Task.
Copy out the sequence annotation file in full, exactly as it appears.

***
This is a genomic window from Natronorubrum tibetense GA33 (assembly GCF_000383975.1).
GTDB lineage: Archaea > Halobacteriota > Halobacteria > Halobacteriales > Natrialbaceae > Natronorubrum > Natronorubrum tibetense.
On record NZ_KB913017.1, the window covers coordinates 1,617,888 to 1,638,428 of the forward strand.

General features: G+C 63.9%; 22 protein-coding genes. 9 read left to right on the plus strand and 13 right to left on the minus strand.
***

This is a genomic window from Natronorubrum tibetense GA33 (assembly GCF_000383975.1).
GTDB lineage: Archaea > Halobacteriota > Halobacteria > Halobacteriales > Natrialbaceae > Natronorubrum > Natronorubrum tibetense.
On record NZ_KB913017.1, the window covers coordinates 1,617,888 to 1,638,428 of the forward strand.

General features: G+C 63.9%; 22 protein-coding genes. 9 read left to right on the plus strand and 13 right to left on the minus strand.